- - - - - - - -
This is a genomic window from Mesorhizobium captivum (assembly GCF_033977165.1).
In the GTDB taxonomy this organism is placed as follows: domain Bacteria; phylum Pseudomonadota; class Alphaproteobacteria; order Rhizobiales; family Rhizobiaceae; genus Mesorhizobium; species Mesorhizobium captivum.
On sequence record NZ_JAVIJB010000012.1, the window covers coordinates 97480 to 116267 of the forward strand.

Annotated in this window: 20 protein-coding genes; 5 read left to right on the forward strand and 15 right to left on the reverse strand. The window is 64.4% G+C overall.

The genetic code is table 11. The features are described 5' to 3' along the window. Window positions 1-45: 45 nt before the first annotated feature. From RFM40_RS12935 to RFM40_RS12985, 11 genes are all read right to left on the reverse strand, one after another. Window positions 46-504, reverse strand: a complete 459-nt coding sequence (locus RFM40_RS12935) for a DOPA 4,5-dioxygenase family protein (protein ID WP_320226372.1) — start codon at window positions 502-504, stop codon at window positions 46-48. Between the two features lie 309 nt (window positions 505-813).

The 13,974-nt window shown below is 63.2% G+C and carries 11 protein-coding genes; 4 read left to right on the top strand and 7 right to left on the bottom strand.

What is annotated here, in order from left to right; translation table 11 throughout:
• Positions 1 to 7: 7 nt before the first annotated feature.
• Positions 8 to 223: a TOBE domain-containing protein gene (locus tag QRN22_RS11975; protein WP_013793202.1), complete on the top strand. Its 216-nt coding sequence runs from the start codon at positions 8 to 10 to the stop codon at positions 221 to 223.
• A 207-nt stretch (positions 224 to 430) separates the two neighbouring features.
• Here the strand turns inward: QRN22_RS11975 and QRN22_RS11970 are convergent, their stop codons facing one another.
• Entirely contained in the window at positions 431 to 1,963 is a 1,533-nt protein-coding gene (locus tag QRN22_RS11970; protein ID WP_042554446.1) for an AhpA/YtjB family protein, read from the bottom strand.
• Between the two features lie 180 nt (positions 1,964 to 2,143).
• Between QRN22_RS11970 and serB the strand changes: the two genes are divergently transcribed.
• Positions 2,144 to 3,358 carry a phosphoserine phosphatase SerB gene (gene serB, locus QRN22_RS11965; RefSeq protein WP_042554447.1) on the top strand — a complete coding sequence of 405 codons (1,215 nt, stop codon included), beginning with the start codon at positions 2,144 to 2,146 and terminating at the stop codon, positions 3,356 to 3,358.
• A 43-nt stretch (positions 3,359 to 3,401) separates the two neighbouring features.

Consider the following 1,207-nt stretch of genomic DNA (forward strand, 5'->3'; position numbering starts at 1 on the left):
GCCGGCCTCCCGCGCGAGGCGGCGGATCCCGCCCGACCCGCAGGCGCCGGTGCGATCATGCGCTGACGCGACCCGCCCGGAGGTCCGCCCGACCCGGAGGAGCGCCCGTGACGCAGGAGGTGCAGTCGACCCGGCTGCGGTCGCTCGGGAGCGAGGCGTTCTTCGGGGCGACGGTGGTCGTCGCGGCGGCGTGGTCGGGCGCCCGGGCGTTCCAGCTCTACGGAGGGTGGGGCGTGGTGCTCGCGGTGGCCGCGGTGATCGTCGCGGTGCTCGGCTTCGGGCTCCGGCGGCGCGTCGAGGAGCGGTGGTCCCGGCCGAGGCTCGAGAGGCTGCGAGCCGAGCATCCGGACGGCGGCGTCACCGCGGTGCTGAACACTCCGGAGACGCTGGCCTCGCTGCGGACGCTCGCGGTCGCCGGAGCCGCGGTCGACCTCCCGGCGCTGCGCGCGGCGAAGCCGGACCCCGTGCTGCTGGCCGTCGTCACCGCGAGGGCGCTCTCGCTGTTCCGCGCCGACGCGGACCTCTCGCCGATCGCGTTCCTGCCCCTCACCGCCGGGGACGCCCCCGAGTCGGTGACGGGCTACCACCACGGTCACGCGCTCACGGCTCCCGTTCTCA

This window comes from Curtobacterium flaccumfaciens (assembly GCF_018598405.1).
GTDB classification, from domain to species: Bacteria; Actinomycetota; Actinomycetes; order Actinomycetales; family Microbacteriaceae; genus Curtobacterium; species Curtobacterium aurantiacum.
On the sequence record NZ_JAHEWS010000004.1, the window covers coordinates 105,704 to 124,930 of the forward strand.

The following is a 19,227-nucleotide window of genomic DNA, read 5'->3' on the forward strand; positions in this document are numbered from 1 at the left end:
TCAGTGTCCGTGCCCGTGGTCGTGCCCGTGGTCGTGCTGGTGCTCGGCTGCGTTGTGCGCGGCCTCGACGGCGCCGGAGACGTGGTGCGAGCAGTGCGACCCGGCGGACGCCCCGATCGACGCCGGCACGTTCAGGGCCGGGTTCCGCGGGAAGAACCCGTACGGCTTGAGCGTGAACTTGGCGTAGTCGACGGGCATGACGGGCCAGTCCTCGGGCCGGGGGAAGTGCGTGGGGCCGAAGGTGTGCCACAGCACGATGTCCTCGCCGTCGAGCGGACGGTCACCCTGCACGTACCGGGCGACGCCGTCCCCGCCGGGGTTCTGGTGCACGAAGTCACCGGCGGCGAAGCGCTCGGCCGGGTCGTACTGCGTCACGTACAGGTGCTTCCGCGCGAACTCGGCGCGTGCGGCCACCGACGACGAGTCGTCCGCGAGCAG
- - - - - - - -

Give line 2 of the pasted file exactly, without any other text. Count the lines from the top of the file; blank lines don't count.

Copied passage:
In the GTDB taxonomy this organism is placed as follows: domain Bacteria; phylum Pseudomonadota; class Alphaproteobacteria; order Rhizobiales; family Rhizobiaceae; genus Mesorhizobium; species Mesorhizobium captivum.